Why Value Propositions are a Bear


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Why is it so hard to define value propositions?

It’s your company, after all. You know the product its features. Why is putting it all into a sentence that will make people want to pick up the phone so flippin’ hard?

In our work with B2B companies we delve deeply into our clients’ value propositions. Usually we’re given a list of features and benefits to start with. Over the years we’ve come to understand that features and benefits are not in themselves compelling. In fact, getting to the VP from the features can be an excruciating process – it’s like doing dental work from the back of the head instead of the mouth.

So what do you need? You need a promise.

If you really look at things with your customer’s eyes, the first thing you see is that they’re under pressure. That pressure creates pain, and the pain is tied in with the feeling that they’ve lost control.

Let me repeat: ultimately, pain in business comes from a feeling of being out of control.

Your task, then, is to relieve that feeling of being out of control. It’s not giving them more of this, a better that, or faster something else. It’s removing this horrible, scary feeling of not being in control.

Perhaps they’re losing control of their sales results, their customer satisfaction, their employee morale, their reputation, or a hundred other things. Your job is to promise to give them control.

So what’s the value proposition? It’s your way of articulating how you will relieve their pain.

So don’t start with product features. Start with your audience. What’s pressing on them? Who’s beating them up? Your value proposition beings with, “Would it relieve that pressure if you had a way to [insert what your nifty product does here]?”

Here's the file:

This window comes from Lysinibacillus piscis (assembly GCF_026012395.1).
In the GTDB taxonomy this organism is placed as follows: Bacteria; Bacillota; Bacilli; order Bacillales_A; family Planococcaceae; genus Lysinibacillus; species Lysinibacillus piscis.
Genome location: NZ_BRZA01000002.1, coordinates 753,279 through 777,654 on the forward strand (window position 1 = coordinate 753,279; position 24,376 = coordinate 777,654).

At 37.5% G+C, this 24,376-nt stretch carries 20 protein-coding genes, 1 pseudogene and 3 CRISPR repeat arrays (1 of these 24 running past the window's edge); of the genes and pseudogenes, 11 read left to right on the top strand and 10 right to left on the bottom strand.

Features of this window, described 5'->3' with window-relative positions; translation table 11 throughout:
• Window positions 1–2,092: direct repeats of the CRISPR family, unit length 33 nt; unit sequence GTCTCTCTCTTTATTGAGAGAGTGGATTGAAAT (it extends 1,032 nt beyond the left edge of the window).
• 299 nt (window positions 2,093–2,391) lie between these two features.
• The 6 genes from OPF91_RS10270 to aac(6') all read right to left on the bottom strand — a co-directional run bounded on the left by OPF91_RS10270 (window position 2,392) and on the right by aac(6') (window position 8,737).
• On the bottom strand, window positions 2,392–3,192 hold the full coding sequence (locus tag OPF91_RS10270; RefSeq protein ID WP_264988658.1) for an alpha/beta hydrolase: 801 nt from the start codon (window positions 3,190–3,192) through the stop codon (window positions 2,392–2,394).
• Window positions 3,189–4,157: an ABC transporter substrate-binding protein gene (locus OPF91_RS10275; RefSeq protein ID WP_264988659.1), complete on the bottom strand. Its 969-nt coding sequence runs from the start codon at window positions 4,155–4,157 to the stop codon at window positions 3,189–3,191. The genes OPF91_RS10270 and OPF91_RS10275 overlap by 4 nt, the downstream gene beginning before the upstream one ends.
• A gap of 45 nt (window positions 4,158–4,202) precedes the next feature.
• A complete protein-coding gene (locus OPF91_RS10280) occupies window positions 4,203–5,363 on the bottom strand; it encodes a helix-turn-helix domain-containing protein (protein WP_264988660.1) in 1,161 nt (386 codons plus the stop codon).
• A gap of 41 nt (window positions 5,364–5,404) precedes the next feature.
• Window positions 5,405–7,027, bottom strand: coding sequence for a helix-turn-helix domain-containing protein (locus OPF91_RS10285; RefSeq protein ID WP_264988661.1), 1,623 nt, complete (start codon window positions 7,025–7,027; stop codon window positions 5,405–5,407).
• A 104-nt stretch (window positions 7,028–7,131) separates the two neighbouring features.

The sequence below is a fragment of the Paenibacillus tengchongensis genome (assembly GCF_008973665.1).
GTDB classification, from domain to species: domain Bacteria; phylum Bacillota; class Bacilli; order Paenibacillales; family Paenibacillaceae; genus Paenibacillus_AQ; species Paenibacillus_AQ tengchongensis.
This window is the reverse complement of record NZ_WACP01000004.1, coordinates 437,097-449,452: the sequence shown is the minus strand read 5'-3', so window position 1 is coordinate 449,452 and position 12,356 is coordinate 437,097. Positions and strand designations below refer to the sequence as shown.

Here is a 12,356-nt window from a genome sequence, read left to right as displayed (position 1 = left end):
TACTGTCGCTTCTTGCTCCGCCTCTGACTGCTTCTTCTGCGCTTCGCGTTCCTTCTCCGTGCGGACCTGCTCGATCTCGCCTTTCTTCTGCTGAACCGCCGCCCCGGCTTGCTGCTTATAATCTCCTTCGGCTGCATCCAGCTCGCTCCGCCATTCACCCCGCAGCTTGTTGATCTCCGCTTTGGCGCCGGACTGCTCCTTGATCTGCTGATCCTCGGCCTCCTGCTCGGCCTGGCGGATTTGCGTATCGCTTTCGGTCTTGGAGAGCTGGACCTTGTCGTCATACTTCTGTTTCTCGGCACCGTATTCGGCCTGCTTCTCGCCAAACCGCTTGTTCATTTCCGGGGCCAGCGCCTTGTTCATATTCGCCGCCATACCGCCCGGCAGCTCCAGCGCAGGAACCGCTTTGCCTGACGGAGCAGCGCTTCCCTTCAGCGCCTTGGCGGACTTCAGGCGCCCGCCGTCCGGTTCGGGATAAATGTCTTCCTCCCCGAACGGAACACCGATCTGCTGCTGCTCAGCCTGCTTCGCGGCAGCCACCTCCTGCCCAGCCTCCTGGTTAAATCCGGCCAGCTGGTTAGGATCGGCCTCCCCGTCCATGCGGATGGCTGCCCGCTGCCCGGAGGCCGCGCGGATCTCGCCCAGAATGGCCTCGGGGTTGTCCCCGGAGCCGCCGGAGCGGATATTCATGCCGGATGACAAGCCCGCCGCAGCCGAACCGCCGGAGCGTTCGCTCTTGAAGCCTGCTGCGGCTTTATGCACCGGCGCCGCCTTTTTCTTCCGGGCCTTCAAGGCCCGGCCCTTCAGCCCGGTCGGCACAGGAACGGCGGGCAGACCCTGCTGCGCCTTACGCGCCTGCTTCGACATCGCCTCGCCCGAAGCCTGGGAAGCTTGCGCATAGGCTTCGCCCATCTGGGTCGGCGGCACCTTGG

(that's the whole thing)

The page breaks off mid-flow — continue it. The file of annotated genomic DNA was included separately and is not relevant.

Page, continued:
Give your customer a reason to think you can help them get back in control, and your phone will ring.

Republished with author's permission from original post.

Thompson Morrison
Thompson Morrison has spent the last couple of decades figuring out how companies can listen better. Before co-founding FUSE, Mr. Morrison was Managing Director of AccessMedia International (AP), a consulting firm that provides strategic market analysis for the IT industry. His clients included Hewlett-Packard, Compaq, IBM, and Vignette.


  1. I’ve also found that working through the development of a value proposition can be a difficult exercise with clients. There’s the obvious confusion that you mention about features, advantages etc which are not the value.

    Mapping persona groups to pain is one method which is useful. That helps in the market messaging and positioning, as far as the overall value proposition goes. From that value propositions can be derived. But note I said value propositions plural, as unless a company serves one narrow persona with one pain point then they will need more than one value proposition.

    I’m not sure what you think, but I’d say if you have a broader value proposition, one serving more than one segment or persona, then you just have marketing.

    The connection between a value proposition, and the value perceived by a customers, is the interesting bit. It probably depends on your mental model. For me the value for a customer can only be specific to a customer, see this post I wrote “Value is in the mind of a customer not a persona” http://goo.gl/hNVH7

    A value proposition can be a bit broader but still has to serve a persona, not a person, and yet not be just a marketing message.

    It’s as much an art as a science, but customers really learn a lot and appreciate the development of these concepts if they are not familiar with them.

    Walter @adamson


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